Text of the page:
Tuesday, October 20, 2015


After a stressful day we need some nearly mindless activity to unwind and relax.  For me it's whittling.  It's sitting outside under a tree or on the porch by myself with my pocket knife and a piece of wood.  Some times what I whittle is so simple, that all I think about is not cutting myself.  I don't mean pointed stick simple, but nearly that simple.  That's where mushrooms come in.

I plan on placing some of the mushrooms into a scene like this one.

First select a piece of wood that is square, and about 4 to 5 inches in length.  You may want to whittle a mushroom on each end of this piece of wood.  With the 4 to 5 inches in length you will have plenty of wood to hold on to when whittling the ends.  Since the scene I will place the mushrooms in is small, my piece of wood is one inch square by four inches long.

The following photos depict each step of whittling the mushroom.

Slice the corners off of the wood at one end of the piece.  Start the slices at about 1 1/2 inches from the end.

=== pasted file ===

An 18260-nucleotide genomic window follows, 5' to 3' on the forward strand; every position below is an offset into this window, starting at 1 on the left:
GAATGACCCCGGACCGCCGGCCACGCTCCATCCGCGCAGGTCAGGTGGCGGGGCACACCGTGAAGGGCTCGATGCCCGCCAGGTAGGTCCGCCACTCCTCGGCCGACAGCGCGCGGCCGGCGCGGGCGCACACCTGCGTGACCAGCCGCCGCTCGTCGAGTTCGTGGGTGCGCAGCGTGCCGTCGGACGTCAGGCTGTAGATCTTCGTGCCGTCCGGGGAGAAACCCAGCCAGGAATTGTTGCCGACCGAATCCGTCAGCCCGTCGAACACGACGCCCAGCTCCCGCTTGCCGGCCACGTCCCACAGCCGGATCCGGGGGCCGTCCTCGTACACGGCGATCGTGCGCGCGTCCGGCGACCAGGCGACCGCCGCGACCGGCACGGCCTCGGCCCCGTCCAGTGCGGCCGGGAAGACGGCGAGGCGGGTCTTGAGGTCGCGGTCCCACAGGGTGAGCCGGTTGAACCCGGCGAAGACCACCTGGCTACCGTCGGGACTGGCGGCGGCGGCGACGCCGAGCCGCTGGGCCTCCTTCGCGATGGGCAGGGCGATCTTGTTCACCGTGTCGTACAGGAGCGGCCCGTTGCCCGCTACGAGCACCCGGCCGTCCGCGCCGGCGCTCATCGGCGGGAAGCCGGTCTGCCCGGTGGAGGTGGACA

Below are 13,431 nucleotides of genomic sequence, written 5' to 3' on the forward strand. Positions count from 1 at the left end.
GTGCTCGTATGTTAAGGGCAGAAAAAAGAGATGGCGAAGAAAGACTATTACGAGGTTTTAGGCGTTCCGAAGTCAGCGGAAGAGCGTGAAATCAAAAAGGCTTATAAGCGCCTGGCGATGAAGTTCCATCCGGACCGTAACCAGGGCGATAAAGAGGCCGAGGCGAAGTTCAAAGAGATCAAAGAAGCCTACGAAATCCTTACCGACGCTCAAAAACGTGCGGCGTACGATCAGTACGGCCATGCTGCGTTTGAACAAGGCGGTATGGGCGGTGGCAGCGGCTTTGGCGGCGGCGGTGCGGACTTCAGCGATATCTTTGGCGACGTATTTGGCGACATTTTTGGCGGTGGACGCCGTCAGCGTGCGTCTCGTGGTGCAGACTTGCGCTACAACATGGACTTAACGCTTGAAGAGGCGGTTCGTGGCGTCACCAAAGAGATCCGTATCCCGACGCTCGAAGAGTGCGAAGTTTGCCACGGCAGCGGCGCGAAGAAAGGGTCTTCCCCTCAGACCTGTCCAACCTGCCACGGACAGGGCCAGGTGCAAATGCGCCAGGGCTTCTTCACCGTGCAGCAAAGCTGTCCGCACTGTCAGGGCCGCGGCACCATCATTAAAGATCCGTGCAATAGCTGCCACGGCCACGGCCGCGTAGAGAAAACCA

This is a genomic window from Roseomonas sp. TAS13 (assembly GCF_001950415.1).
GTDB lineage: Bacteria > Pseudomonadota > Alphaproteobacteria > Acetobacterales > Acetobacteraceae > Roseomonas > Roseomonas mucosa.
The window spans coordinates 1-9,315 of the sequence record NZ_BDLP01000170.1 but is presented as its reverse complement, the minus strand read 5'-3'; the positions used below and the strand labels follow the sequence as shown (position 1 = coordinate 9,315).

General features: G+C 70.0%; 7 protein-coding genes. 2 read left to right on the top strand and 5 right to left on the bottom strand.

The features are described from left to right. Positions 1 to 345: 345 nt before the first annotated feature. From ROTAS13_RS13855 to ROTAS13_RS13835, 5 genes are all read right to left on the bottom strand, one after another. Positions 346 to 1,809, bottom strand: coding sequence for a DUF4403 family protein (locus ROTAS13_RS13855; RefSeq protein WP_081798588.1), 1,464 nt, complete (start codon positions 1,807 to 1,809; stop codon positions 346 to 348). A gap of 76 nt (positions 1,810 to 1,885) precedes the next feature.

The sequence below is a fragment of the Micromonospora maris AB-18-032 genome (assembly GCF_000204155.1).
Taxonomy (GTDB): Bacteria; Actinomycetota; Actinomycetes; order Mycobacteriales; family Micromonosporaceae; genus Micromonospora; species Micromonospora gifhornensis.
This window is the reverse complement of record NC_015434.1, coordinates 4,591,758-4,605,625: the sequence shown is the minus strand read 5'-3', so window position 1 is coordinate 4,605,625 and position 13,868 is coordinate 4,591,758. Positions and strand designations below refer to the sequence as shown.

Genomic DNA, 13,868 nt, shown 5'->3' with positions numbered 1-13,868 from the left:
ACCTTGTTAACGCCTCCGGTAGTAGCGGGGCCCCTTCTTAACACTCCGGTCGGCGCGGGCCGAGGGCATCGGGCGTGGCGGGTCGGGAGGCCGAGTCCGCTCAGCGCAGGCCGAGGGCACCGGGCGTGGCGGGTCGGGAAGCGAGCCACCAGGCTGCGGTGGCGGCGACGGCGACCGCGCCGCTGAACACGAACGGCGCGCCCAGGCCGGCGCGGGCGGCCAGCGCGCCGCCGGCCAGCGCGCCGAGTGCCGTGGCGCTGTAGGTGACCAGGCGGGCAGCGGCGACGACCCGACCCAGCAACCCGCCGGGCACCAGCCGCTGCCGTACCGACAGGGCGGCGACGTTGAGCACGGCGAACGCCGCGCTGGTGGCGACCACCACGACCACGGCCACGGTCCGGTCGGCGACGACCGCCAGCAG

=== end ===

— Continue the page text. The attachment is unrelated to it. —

Round over the mushrooms cap.


Make a stop cut at the bottom of the mushrooms cap.

  Start to slice or pare up to the stop cut at cap base to form stem.  Go all the way around the mushrooms cap,

 Stem formed.

Use your knife to make a curl cut all the way around the base of the mushrooms cap.

 Separate mushrooms from piece of wood.  Use a coping saw or scroll saw.  You could even use your knife if careful.


Paint and finish the mushroom,

In addition to whittling little mushrooms to place into a scene, one will have practiced the following knife cuts:  slicing, thumb assisted and push, paring, and slicing along with the plain push cut.  But most of all you can just relax and unwind, while whittling something.  

I generally whittle a mushroom at each end of the piece of wood, then separate the shroom from the wood.  It's real easy to do lots of these.  I wish I'd discovered this type of near mindless whittling years ago, when my knife skills really needed attention - not that they they still don't.



Birds Of A Feather Flutes said...

You are the best. I too like to sit and just whittle to unwind. I love the mushroom idea. love to see more like this.

Tom H said...

Keep watchin! More simple whittling projects to come....We all need to just sit and whittle from time to time...

Birds Of A Feather Flutes said...

Tom, I doo look forward to these. Working on musroom. Questiion? is your oar carver thin bladed? Who did your regrind? Who would you recommend for an oar version II? And who to regrind?


Tom H said...

The OAR CARVER 2 blade is flat ground. I have John Dunkle (knife maker) do the first flat grind. This knife has a thin blade to start with, and even thinner after John tunes it up. John will be set up at the Dayton show this year as always.